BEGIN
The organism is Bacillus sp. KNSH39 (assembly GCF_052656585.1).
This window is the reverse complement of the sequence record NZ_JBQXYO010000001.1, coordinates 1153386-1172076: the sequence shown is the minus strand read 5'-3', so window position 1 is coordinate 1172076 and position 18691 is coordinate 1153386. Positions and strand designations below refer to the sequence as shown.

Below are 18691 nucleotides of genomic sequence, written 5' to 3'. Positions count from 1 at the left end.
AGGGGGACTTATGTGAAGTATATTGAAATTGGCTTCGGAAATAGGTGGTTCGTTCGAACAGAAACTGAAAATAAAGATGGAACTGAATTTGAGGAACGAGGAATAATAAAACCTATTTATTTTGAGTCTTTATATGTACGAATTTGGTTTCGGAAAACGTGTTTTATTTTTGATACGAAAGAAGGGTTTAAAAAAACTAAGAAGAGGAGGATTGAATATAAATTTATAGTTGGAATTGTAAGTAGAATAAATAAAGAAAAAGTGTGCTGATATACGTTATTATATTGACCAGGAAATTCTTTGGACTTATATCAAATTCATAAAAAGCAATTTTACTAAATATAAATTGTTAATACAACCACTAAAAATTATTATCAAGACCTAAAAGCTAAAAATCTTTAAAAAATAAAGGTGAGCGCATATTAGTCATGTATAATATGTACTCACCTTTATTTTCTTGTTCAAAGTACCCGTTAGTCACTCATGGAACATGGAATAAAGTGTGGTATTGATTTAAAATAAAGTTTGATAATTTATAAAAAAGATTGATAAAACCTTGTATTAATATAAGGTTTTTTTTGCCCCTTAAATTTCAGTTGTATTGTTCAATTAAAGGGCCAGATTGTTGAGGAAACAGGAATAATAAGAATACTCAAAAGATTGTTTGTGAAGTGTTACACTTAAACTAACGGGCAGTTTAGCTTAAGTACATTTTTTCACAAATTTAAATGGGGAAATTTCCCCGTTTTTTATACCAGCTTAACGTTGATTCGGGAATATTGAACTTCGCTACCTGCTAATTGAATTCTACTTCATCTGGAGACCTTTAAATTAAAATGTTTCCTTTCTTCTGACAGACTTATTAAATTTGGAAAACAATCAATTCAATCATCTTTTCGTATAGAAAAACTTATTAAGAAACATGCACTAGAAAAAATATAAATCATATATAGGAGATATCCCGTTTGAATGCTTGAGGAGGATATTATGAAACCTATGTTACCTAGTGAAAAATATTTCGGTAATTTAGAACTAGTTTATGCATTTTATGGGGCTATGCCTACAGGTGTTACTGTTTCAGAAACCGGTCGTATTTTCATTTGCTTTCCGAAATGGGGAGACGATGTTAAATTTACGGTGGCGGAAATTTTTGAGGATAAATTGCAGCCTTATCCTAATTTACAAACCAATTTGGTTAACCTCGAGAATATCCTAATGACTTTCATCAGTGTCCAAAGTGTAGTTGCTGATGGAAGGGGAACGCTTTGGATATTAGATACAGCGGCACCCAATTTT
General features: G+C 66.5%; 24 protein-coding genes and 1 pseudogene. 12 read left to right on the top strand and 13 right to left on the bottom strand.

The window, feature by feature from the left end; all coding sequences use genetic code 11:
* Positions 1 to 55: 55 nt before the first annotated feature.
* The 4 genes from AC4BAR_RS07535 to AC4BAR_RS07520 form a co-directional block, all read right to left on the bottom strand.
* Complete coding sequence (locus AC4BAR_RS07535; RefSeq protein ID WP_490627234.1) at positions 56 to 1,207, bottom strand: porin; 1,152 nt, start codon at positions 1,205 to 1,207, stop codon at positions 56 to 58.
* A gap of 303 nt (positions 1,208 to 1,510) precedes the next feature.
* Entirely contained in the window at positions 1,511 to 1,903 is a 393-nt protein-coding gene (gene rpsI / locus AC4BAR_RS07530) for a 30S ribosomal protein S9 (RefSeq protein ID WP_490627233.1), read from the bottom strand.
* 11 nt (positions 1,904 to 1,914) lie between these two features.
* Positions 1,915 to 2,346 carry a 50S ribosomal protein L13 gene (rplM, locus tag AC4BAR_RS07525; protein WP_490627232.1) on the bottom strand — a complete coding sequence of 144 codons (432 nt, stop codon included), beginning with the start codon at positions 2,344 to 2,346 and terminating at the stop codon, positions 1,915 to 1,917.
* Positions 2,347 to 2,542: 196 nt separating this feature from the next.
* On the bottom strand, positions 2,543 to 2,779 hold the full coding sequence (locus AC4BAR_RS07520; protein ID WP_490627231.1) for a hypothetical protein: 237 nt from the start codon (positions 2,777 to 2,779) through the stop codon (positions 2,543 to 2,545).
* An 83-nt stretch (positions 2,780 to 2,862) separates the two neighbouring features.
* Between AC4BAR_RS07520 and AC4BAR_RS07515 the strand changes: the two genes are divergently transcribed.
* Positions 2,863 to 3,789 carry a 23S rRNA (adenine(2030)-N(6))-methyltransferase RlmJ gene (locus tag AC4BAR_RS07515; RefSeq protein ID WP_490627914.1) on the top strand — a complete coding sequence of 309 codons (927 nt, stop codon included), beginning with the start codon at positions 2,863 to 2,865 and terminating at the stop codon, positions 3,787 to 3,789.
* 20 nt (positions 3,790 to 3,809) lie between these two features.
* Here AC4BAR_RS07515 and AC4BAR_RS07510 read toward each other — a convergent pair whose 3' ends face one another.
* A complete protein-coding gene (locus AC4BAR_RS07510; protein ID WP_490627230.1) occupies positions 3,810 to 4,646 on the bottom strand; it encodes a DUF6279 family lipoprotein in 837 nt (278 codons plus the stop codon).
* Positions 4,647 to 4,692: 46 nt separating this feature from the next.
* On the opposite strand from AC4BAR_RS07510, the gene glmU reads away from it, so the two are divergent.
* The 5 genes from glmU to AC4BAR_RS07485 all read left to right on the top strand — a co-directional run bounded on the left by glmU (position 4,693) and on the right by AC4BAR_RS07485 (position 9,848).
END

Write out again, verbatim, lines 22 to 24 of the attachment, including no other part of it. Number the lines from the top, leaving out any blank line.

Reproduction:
* Positions 4,647 to 4,692: 46 nt separating this feature from the next.
* On the opposite strand from AC4BAR_RS07510, the gene glmU reads away from it, so the two are divergent.
* The 5 genes from glmU to AC4BAR_RS07485 all read left to right on the top strand — a co-directional run bounded on the left by glmU (position 4,693) and on the right by AC4BAR_RS07485 (position 9,848).